Predicting urban air quality demands detailed knowledge of both the physical properties (thermodynamics and dynamics) of the urban atmosphere and pollutants within it, and the chemical reactions of those pollutants which can transform one pollutant into another and which have a major impact on measured levels.  It is also necessary to understand the relative contributions of local emissions and of pollutants transported into the city from more distant sources. 

Format

Faraday Discussions remain amongst the only conferences to distribute the speakers’ research papers in advance, allowing the majority of each meeting to be devoted to discussion in which all delegates can participate.  Following each meeting a written record of the discussion is published alongside the papers in the Faraday Discussions journal.

Find out more about the Faraday Discussions in this video:
 

Themes

Chemistry plays a role both for the transported and the local emissions, and whereas for the primary (emitted) pollutants, concentrations are likely to be reduced proportionately with reductions in emissions, in the case of secondary pollutants formed within the atmosphere, the relationship between precursor emissions and reaction products is often strongly non-linear.  This discussion aims to improve our understanding of the underlying processes responsible; an essential pre-requisite to developing the high quality numerical models of urban air pollutants which are required to develop and test mitigation strategies prior to implementation.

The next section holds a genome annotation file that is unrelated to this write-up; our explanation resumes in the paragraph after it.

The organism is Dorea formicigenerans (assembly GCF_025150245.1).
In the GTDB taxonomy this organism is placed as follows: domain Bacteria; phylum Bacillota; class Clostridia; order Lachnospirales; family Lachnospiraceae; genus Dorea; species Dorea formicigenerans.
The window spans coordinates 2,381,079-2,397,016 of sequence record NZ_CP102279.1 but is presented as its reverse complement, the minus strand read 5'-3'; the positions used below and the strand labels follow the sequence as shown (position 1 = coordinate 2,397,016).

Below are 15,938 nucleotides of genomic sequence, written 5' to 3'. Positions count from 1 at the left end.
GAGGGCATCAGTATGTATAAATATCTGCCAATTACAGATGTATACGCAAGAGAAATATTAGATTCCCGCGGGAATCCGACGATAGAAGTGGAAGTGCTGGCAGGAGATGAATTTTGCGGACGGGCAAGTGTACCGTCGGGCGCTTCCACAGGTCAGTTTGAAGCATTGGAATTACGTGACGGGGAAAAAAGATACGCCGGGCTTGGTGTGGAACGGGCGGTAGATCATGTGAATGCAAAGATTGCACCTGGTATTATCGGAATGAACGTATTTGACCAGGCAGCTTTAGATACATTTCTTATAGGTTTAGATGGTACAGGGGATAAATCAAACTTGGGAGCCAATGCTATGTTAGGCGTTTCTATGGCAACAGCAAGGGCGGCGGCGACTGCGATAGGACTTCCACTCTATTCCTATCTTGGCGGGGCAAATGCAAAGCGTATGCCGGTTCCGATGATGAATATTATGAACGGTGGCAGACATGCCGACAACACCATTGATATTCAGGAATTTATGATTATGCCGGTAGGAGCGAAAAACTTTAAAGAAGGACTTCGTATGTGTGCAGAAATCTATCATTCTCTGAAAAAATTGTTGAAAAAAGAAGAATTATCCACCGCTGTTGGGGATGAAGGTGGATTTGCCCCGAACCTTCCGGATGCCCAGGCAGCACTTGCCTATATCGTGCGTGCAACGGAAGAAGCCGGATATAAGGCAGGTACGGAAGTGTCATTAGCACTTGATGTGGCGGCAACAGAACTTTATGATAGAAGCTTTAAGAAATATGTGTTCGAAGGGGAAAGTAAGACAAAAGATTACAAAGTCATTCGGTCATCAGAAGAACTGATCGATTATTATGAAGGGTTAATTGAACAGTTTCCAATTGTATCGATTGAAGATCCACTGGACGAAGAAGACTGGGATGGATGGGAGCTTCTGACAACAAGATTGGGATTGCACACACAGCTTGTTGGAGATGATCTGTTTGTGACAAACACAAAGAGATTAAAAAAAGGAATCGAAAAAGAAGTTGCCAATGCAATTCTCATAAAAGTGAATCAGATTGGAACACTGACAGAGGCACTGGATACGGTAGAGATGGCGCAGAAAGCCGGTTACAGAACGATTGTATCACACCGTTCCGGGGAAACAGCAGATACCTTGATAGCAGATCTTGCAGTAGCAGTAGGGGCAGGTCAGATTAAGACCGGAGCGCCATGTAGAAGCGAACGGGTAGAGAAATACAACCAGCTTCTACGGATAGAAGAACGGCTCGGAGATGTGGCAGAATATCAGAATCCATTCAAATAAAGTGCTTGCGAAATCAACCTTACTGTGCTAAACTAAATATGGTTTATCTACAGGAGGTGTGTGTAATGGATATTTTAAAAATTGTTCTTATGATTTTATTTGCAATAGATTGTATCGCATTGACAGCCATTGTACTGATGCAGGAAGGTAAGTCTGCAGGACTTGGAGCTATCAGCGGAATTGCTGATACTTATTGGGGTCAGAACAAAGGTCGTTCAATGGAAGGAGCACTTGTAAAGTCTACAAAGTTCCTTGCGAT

The Faraday Discussion will be organised into the following themes:

Current status and trends in air quality in megacities
Looking globally at the current status of urban air quality and examining critically for different pollutants, this session will examine whether the air quality is currently improving or deteriorating, with reasons for those changes being examined. 
  
Physico-chemical processes in the urban atmosphere (neighbourhood scale)
Focusing on new knowledge of the chemical and physical evolution of pollutants on a range of scales from street to neighbourhood, this session will focus on this key scale for understanding the evolution and processing of pollutants from road traffic and from other low-level sources. The interaction of locally-emitted primary pollutants with the general urban background will be considered.   

Physico-chemical processes in the urban atmosphere (city scale)